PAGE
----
Online lottery would have eased state revenue pain – Lowell Sun

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The coronavirus pandemic has wreaked havoc on the physical and fiscal health of this country.

As the number of people infected and dead continues to rise, so does the number of workers displaced by this new virus.

It’s no different in Massachusetts, which had seen record employment until the onset of COVID-19.

Those heady days are over for the foreseeable future.

With an increase in unemployment claims, the closure of all non-essential businesses and the extension of the state income tax filing deadline until July 15, the once rosy picture of income from the Commonwealth now looks murky at best.

The most obvious impact of the coronavirus on state revenue can be seen in the dizzying fall in lottery sales.

Social distancing – and a ban on on-site service at bars and restaurants – has meant less travel to the center of most lottery business, the local convenience store.

That’s what lottery chief executive Michael Sweeney told the Lottery Commission during a virtual meeting on Tuesday morning.

Compared to the opening week of March, lottery sales over the following weeks were down 1%, 20.6% and 29.3%, respectively, a hit of $57 million for all lottery offerings. products.
Scratch ticket and Keno sales, which account for around 69% and 20% of the Lottery’s daily revenue respectively, fell, with scratch ticket sales down around 24% between the first and last week. of March, and Keno sales down 52%, Sweeney mentioned.

From March 22-28, the Lottery sold $57.8 million worth of scratch tickets — the lowest total for that week in 15 years.

Lottery revenue has long been a cash cow in the form of local aid to towns and villages.

Last fiscal year, the Lottery set records for highest total revenue at $5.499 billion. This resulted in a record profit of $1.092 billion distributed statewide.

But past performance does not guarantee future results, as officials have now learned, after being caught off guard by a global health crisis.

Of course, the Lottery need not be in this vulnerable position, the result of archaic rules that only require in-person cash transactions, and the legislature’s continued refusal to allow online expansion of lottery games.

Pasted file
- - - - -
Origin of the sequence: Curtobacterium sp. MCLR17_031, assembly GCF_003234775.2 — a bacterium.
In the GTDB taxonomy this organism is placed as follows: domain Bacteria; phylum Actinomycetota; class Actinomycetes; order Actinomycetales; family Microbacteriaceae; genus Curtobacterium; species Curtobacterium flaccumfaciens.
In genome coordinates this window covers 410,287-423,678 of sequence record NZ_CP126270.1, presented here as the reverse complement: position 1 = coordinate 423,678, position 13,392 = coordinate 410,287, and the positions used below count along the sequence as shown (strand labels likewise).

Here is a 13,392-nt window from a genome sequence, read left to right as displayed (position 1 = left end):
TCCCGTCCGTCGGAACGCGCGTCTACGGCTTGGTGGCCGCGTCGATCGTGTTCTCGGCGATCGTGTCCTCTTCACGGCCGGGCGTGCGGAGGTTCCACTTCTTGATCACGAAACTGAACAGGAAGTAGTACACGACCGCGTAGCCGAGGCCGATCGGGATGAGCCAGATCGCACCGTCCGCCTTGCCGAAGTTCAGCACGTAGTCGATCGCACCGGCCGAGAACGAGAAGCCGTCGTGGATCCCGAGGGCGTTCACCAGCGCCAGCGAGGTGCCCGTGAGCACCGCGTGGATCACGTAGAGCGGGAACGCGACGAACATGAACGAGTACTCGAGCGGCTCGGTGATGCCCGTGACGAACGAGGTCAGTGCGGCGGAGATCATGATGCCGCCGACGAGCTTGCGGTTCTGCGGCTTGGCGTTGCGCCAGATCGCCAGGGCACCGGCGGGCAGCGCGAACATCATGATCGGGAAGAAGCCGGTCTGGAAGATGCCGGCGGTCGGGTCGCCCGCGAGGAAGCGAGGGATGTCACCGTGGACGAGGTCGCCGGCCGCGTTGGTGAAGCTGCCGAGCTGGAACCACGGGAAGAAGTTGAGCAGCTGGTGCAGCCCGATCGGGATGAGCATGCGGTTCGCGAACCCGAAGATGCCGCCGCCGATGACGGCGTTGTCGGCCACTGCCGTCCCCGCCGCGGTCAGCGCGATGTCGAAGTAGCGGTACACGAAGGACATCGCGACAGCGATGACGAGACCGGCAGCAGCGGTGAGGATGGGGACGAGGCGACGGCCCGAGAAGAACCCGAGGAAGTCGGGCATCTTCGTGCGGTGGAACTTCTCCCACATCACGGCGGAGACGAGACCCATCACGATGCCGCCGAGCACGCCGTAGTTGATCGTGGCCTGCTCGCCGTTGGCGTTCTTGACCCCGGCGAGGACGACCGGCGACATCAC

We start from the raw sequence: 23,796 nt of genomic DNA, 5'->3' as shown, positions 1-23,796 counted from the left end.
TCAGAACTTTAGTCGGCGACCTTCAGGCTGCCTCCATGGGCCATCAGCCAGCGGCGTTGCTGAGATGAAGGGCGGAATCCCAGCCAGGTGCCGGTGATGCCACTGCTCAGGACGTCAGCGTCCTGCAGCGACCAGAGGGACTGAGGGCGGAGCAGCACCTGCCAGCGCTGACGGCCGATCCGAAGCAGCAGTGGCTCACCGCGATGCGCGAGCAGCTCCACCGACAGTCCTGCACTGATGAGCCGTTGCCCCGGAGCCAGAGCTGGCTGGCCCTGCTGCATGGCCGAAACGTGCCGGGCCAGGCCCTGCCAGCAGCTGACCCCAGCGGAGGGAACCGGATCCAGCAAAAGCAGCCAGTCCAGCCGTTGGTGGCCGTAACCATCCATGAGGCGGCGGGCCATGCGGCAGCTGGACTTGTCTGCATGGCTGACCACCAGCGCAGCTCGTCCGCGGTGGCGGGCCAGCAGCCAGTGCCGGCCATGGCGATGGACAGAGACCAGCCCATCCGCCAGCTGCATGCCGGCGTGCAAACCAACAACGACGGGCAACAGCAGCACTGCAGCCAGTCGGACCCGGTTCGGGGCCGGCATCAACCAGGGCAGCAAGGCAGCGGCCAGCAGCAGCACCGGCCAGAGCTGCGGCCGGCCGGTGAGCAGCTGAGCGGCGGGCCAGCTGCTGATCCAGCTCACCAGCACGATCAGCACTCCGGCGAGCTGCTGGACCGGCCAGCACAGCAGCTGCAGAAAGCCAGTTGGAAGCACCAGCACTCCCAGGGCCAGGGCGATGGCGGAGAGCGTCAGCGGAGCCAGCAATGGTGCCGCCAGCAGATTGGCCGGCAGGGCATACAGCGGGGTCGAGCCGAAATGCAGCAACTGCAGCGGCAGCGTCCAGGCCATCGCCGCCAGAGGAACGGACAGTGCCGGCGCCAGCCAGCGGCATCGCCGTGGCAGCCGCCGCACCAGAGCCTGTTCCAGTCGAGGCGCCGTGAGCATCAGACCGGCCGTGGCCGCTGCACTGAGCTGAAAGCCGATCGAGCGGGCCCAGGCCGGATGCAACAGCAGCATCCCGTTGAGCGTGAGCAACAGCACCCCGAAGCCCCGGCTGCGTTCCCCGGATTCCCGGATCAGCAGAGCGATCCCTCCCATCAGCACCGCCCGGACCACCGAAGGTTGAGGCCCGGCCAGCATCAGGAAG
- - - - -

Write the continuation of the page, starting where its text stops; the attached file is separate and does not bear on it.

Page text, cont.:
Treasurer Deborah Goldberg has for years lobbied lawmakers to approve online options to appeal to a younger demographic who grew up in the age of the internet and do most of their shopping and entertainment via a smartphone or other digital device.

However, lawmakers, apparently bowing to pressure from retailers who feared a loss of in-store revenue, thwarted Goldberg’s attempts to equip the Lottery with the proper tools to remain viable in the 21st century.

The current stay-in-place environment highlights the irony of this legislative dithering.

With a captive, digital-friendly audience at home, imagine what those March revenue numbers would look like if the Lottery offered a suite of online games for a bustle-crazed audience?

Undoubtedly, it would easily make up for that loss of walk-in revenue.

No, we didn’t expect state lawmakers to report on a global pandemic when deliberating on the online lottery.

But we wanted them to embrace the explosion of technology that spawned advances like FaceTime and Zoom, which enabled social interaction for an otherwise isolated population during this difficult time.

This failure of the Legislature to establish this internet connection will now come back to haunt the Commonwealth in lost revenue at a time when it needs it most.

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